More importantly, it's more effective because it's less likely to be detected.
It still shouldn't be patentable because there's prior art involving a bunch of systems with various forms of audience selection such that how to implement this specific set of audience selection rules is obvious to most software developers. Patents cover how, not what, and they do not cover inventions whose implementation is obvious to most experts in the field.
This is (ahem) patently not true; there are plenty of patents whose implementation is incredibly obvious. Insultingly obvious. As in, "Did that company try to patent string comparison?"
Look up the "standard network byte order" patent, for instance. It's now expired and was never enforced. The friend-of-a-friend who got that patent was heard to exclaim "I can't believe they gave that patent to me!", which should tell you a lot about the quality of the patent industry then -- IMHO it hasn't changed for the better.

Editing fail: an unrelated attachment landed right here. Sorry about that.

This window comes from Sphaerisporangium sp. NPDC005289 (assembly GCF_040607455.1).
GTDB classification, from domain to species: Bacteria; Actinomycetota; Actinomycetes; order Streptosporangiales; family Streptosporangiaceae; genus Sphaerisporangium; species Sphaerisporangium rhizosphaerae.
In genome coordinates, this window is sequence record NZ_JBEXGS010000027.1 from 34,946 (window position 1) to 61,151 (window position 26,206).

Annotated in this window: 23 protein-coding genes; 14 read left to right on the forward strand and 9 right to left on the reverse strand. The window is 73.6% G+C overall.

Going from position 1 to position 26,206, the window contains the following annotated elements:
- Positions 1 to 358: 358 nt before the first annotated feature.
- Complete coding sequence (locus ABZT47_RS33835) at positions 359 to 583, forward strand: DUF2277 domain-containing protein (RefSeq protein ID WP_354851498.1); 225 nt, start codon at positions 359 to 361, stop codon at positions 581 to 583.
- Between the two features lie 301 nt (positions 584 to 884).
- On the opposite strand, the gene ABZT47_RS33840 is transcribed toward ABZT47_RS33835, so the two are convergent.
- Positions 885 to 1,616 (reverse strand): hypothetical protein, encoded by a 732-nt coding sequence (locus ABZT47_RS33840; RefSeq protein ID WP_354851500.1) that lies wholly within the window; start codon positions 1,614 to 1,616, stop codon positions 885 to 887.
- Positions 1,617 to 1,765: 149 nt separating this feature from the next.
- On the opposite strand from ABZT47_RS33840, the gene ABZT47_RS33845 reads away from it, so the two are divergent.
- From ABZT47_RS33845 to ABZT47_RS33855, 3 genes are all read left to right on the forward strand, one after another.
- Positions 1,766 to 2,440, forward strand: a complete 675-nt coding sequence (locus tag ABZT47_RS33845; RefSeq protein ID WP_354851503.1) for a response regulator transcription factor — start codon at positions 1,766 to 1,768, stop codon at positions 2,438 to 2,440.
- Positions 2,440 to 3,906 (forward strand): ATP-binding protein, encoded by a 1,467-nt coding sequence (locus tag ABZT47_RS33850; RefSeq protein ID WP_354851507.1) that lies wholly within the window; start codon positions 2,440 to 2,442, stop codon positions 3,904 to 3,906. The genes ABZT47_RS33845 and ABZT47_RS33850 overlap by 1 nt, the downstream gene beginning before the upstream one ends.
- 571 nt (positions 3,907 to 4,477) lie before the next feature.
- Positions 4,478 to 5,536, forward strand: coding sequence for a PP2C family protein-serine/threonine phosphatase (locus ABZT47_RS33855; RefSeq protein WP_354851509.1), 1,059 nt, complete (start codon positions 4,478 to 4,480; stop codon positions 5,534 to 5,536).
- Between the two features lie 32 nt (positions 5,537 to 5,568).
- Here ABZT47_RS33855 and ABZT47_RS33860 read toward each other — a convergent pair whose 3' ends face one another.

They should not be, and somebody should probably be lobbying congress to address the patent office not being sufficiently strict.
I'm not entirely sure why, but there appear to be perverse or at least badly aligned incentives for patent examiners, and it would appear they only look for prior art in specific locations, and these aren't the ones that the industry uses.
So you get situations like someone getting a patent for putting structures on multiple lists at a time (e.g., a lookup list, and an LRU replacement list, and maybe a list for keeping track of locks) and this is something that people have been doing since rocks were young, but some nincompoop at OraGooSoftBook got a patent on it because these structures appear in OS textbooks or maybe Knuth and not anything the examiner encountered in law school, or any legal publications. And now FaceGooSoft has a legal lock on code you wrote (hey, you did diligently read all the patents relevant to your industry before you wrote a single line, just like everybody else does right?).